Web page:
"If the bill passes, the potential to reduce energy would be the equivalent of taking 37 million homes off the grid by 2030, he said. "When we use less energy, it makes our economy more competitive and it helps make us more energy dependent."
Catalyzing Energy Breakthroughs for a Secure American Future is the topic for the Tuesday keynote address at the Energy Challenges 2012: The Next 50 Years Conference.
Arun Majumdar, acting undersecretary for energy and director, U.S. Department of Energy Advanced Research Projects Agency-Energy (ARPA-E), said we cannot leave the energy legacy for the future. Our country and public land grant universities must play a leadership role in shaping the domestic and global energy landscape.
Majumdar explained what the role of ARPA-E is in energy innovation. The agency has a portfolio of energy ideas and potential game changers.
"We are hungry for innovation," he said. As innovations are introduced and scaled by industry, the agency moves ahead looking for the next energy discovery.
Some of the areas where ARPA-E sees real potential include:
Plants engineered to produce oil-Corn and sugarcane were not developed to produce oil. Several concepts are being developed that have real potential for oil production.
Electrofuels-Photosynthesis is inefficient in creating fuel. Progress is being made in creating biofuels without the use of the sun.
Natural gas transportation-The use of natural gas for transportation is already being developed in the long-haul trucking industry. To develop a passenger car that is fueled by natural gas would require a significant investment in creating filling stations. Gas-heated houses, however, make up, 60 percent of our housing stock. Breakthroughs in retrofitting homes to allow gas-fueled cars to gas up at home could be a game changer.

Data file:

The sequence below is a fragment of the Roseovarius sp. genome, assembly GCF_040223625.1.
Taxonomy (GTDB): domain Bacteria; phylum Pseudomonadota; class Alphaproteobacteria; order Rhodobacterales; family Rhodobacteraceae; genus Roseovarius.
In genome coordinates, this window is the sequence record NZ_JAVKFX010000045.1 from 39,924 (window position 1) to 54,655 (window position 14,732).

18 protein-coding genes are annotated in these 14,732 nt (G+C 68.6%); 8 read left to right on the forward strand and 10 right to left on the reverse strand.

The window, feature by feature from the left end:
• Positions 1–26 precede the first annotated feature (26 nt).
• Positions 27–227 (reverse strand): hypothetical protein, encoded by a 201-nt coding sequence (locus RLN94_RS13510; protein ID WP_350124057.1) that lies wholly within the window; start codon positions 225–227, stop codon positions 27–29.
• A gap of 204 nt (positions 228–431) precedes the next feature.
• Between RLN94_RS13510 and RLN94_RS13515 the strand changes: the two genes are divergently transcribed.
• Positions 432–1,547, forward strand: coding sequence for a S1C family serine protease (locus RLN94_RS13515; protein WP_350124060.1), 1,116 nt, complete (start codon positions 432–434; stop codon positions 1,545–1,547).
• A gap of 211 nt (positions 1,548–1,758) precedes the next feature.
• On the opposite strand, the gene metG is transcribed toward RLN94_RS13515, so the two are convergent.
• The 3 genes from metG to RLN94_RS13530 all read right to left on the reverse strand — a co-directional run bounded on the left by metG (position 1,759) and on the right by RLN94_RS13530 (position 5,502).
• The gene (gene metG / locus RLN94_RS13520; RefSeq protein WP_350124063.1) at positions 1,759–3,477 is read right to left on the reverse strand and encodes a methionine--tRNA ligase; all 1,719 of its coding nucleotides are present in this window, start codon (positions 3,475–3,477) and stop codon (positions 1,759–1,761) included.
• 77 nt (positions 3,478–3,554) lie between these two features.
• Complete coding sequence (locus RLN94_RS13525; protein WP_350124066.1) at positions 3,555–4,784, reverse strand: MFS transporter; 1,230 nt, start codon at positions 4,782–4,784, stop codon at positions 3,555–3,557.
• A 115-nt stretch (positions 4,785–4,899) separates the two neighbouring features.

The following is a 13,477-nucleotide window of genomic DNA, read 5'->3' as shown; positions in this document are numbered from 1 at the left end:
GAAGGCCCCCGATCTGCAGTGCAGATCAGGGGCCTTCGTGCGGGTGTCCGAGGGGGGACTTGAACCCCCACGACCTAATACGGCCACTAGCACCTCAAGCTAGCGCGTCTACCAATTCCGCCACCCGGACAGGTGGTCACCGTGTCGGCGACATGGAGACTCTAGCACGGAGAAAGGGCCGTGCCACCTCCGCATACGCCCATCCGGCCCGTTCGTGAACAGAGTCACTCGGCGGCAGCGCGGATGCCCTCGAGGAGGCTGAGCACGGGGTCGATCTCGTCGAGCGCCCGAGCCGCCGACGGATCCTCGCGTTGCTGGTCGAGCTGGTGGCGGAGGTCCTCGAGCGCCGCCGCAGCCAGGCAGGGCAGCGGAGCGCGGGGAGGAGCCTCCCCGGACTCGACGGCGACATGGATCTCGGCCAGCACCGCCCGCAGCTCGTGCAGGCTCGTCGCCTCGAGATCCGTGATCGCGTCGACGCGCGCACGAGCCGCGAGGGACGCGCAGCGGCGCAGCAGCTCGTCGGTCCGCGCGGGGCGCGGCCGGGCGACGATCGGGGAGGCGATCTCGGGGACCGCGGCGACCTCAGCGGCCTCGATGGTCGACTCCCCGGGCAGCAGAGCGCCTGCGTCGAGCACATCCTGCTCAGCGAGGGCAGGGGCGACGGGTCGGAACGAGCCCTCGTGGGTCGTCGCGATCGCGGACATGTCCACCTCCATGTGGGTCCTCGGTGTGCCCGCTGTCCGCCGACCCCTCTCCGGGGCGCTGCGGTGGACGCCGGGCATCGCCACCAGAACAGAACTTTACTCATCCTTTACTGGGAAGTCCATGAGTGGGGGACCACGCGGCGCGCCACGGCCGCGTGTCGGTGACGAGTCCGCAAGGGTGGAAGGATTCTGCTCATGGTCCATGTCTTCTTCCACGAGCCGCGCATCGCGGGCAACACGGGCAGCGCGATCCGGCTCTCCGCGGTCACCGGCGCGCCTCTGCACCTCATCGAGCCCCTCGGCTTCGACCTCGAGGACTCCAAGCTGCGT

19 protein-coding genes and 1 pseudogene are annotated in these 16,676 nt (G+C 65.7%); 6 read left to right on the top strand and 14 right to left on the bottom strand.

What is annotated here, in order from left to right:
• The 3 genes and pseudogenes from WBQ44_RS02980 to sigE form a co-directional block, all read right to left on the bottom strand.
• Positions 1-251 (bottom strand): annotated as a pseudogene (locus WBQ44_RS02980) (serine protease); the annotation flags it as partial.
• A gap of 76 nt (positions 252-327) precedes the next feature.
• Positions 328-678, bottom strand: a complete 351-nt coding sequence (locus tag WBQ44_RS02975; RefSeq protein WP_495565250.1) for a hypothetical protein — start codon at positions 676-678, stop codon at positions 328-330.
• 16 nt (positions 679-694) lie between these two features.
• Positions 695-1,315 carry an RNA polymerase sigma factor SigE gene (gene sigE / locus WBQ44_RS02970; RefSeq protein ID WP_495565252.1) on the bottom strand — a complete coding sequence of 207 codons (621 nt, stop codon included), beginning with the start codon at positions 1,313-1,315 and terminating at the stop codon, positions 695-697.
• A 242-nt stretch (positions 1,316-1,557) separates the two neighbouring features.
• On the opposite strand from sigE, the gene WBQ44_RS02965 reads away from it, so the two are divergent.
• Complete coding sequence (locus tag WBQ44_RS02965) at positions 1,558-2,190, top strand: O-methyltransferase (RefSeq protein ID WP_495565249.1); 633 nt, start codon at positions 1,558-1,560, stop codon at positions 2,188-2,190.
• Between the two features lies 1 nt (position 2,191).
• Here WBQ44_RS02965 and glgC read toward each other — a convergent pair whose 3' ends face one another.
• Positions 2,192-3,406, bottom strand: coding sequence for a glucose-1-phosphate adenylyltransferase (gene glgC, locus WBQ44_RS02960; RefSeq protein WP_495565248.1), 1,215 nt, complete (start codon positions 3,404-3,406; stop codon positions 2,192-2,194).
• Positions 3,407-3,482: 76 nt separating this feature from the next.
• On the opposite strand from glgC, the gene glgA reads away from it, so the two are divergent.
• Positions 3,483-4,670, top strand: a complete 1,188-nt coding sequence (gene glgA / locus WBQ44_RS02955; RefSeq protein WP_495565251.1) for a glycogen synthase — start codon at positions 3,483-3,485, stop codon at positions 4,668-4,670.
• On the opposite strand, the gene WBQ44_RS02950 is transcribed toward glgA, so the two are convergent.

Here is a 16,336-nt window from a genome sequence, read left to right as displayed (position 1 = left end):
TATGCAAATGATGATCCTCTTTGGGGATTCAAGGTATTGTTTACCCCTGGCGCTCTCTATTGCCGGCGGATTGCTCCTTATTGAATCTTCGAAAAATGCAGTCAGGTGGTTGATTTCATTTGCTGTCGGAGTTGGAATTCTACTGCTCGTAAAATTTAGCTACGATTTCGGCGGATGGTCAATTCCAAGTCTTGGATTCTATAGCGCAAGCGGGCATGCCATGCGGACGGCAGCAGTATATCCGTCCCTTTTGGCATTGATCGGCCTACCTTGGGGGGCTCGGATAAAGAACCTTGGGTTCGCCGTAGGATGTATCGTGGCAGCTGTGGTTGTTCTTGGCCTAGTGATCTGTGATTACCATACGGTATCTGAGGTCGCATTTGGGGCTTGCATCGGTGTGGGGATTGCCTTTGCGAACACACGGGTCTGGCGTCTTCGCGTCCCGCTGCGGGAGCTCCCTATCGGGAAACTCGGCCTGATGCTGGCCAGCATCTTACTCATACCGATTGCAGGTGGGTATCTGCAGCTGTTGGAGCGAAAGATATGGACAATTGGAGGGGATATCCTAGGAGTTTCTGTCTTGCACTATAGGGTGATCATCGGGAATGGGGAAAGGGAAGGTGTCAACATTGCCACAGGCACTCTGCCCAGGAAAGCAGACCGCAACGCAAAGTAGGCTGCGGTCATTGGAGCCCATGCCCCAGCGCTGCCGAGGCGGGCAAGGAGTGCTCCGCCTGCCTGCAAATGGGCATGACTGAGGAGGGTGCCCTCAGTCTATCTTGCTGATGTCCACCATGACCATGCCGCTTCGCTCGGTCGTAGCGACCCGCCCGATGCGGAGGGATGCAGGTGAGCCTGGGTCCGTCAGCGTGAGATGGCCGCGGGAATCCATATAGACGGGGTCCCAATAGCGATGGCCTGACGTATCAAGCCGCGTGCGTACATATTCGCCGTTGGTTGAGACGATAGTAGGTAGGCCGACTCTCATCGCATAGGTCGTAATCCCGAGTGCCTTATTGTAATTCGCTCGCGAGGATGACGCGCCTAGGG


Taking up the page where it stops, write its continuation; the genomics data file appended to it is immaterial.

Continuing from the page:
Rare earth alternatives-Research is being done at Case Western University and other universities on creation of magnets that do not use rare earth materials. This would allow an expanded use of magnets in energy production which Majumdar said would be a great breakthrough.
Carbon capturing in coal burning-The ability to capture carbon when burning coal and turning it into oil has tremendous potential. Carbon capturing is very expensive and new technologies in bringing that cost down are needed.
Power electronics-The average age of a transformer is 42 years and it weighs 8000 pounds. Innovations in silicon carbide have the potential to reduce transformers to 100 pounds.
He said many called the century from 1900 to 2000 the American century due to the research and development of many technological advancements involving such areas as space, the internet and aviation.
"In 1912 many would not have guessed what the rest of the 20th century held for America. I asked do we know what the future hold for the rest of this century? With this innovation potential there is reason to believe this will also be the American century," said Majumdar.
Can public land grant universities lead the way in showing America how performance-based buildings can have little or no carbon footprint? Energy 2012 looks at the sustainability in individual buildings and how to construct the future.